Amina Mohamed, founded Cameras For Girls to change the lives of girls and women in Uganda, through the power of photography.
I met Patience Natukunda in June 2019 when I embarked on my second photography training in Kampala, Uganda. Through our charity Cameras For Girls, we embark on teaching photography to females endeavouring to become journalists.
Patience is a short, slim woman who is unassuming at first glance, but as soon as she starts to talk, you gleam a significant intelligence that far outweighs her young age.
Student Patience Natukundu in 2019 Cameras For Girls Photography Training in Kampala
Successful Female Journalists Work Harder to Reach Success In Uganda
Patience works at a Ugandan news-breaking website called chimpreports as an editor. She also reports on stories personally. On the side, Patience also runs a blog called Patie Polly’s Take, where she provides her insights into things that are happening both in and outside of Uganda.
Not many young women would take control of their trajectory towards success, but that’s precisely what Patience did. She grew up in Western Uganda but decided that if she were to find success as a journalist, she would have to move to Kampala. So with her family’s blessing, she relocated to Kampala and graduated in 2017 with a degree in Journalism and Mass Communications.
You are probably asking yourself, why this story is so important?
In Africa, let alone Uganda, many women endeavour to find work in various fields, including journalism. However, in most fields males are predominant than females and it’s not because they are more knowledgeable or talented, but simply because they were not born a female. Females must have more skills, work harder and for 17% less than their male counterparts across the continent.
A New Passion For Photography Was Discovered
Patience never intended to learn photography, but when the opportunity arose, she took part in the 3-day training we held in Kampala, which spurred a new passion for the craft.
Patience wrote: “In April of 2019, a workmate told me about the photography training she had attended the previous year, and my immediate reaction was,” I need to learn some photography skills if there is a chance. In June, I met 15 other girls who also came for the same training and over 3-days, we learned about photography on the cameras donated to us. I must say Amina and our other trainers were patient with us and, the cornerstone they have laid in my career is an immense one. I do appreciate it. I hope to continue practicing now that my excuse of “I don’t have a camera, or I don’t want to carry company equipment with me” is no more. Thanks, Amina and your partners, for this lifetime opportunity”.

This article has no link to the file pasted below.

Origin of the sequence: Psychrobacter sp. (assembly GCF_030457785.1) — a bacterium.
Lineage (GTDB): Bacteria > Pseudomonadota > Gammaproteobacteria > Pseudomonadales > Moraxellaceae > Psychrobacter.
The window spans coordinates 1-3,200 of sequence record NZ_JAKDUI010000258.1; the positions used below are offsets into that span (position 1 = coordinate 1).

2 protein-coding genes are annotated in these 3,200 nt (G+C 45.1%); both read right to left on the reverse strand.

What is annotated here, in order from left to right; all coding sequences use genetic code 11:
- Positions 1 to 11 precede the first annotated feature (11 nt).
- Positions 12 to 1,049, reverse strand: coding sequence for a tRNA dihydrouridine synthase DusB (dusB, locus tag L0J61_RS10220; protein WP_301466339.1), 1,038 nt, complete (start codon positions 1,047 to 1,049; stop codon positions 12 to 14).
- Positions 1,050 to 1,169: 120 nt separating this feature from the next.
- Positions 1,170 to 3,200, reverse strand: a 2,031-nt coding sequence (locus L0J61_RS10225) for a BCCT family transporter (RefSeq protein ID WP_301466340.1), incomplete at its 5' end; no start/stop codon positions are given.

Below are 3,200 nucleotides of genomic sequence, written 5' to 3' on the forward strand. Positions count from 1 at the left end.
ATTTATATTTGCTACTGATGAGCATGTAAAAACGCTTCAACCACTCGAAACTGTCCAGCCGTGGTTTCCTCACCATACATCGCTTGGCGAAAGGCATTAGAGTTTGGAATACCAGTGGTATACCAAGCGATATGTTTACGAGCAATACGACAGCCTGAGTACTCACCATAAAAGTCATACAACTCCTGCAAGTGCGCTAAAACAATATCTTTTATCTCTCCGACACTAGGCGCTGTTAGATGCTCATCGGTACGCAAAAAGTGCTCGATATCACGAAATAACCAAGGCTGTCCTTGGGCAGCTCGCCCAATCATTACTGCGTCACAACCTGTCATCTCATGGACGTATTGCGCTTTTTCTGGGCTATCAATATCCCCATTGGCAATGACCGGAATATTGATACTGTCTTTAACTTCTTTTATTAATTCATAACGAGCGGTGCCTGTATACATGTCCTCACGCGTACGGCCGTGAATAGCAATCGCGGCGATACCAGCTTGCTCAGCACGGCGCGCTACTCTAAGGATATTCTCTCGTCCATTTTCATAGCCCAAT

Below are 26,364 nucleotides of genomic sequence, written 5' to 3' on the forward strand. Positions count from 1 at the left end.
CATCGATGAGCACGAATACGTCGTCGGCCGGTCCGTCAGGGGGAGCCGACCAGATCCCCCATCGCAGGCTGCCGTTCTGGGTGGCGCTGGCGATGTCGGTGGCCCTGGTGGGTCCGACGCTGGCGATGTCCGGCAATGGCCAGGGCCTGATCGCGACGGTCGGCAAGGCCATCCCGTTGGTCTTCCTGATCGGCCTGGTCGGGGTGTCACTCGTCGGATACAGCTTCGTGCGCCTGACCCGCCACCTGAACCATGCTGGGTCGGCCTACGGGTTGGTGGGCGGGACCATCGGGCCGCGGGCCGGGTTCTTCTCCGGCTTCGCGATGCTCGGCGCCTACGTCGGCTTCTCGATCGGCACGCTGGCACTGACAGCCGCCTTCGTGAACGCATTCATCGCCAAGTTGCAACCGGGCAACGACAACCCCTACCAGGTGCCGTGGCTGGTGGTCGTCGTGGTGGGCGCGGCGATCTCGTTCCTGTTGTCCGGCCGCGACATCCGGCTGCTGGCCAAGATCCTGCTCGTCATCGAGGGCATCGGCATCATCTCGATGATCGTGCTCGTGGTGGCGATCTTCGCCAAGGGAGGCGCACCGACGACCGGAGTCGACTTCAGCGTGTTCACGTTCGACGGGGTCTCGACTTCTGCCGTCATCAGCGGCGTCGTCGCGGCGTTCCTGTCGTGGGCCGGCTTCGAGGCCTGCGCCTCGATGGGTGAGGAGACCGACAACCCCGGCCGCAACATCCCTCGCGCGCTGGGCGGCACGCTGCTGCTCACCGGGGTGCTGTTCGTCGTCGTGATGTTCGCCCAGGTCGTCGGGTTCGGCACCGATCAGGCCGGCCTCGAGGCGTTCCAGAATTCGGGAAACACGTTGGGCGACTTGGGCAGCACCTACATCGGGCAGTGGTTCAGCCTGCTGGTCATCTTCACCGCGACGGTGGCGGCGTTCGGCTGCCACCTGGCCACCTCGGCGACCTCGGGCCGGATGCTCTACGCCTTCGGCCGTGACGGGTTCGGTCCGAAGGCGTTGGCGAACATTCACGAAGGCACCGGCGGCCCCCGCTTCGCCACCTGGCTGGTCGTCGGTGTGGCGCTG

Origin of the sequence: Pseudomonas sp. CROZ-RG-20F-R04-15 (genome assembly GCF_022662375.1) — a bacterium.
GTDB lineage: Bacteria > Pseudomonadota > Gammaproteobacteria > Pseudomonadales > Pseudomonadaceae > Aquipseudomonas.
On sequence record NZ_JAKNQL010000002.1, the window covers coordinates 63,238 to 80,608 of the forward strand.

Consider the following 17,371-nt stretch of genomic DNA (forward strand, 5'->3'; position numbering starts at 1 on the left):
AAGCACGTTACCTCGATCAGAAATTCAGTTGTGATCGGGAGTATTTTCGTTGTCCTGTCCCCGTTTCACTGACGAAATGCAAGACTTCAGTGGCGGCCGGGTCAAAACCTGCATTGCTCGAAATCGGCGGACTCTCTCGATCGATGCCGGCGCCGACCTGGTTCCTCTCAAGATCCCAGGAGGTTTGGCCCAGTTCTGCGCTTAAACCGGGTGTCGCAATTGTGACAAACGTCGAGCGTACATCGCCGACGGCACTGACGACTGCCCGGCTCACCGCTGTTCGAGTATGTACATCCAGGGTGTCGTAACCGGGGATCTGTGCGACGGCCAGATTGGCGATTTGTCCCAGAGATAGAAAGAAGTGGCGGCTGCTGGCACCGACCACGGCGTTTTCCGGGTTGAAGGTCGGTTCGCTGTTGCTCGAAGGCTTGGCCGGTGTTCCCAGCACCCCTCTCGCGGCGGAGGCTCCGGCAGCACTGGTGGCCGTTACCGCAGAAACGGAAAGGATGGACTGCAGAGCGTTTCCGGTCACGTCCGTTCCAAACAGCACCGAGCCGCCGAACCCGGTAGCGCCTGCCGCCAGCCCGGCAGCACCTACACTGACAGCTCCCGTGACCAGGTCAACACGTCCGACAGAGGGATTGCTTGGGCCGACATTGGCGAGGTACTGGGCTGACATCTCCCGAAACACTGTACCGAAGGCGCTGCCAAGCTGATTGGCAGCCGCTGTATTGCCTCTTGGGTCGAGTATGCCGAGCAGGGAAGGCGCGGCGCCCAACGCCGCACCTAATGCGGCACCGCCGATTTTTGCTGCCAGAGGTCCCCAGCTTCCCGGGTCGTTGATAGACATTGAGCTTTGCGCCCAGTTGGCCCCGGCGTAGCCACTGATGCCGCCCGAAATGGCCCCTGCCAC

Cameras For Girls invests in young girls and women in Africa seeking a journalism career. We work with themes of gender equality, female empowerment and are all about changing lives with the power of photography. Over 3-days in Uganda, we taught these girls photography on donated cameras and showed them how to tell stories that matter, using the camera as a tool. We also help the girls with valuable business and job creation skills. The entire teaching portion combines video tutorials, assignments and ongoing assistance where required.
Recently Patience worked on a story about the gold trade in conjunction with The Reuters Foundation, which brought light to the illicit gold trade occurring in Uganda.
She has also done a lighter piece about reviewing George The Poet’s podcast, a London-born poet and spoken-word performer with ties to Uganda, who has a huge worldwide following.
Below are some of the images Patience has taken.
Patience takes a photo of her friend @PatiePolly
Children in a neighbourhood in Kampala @PatiePolly
A view of Kampala @PatiePolly
Below are some of the images that Patience has taken.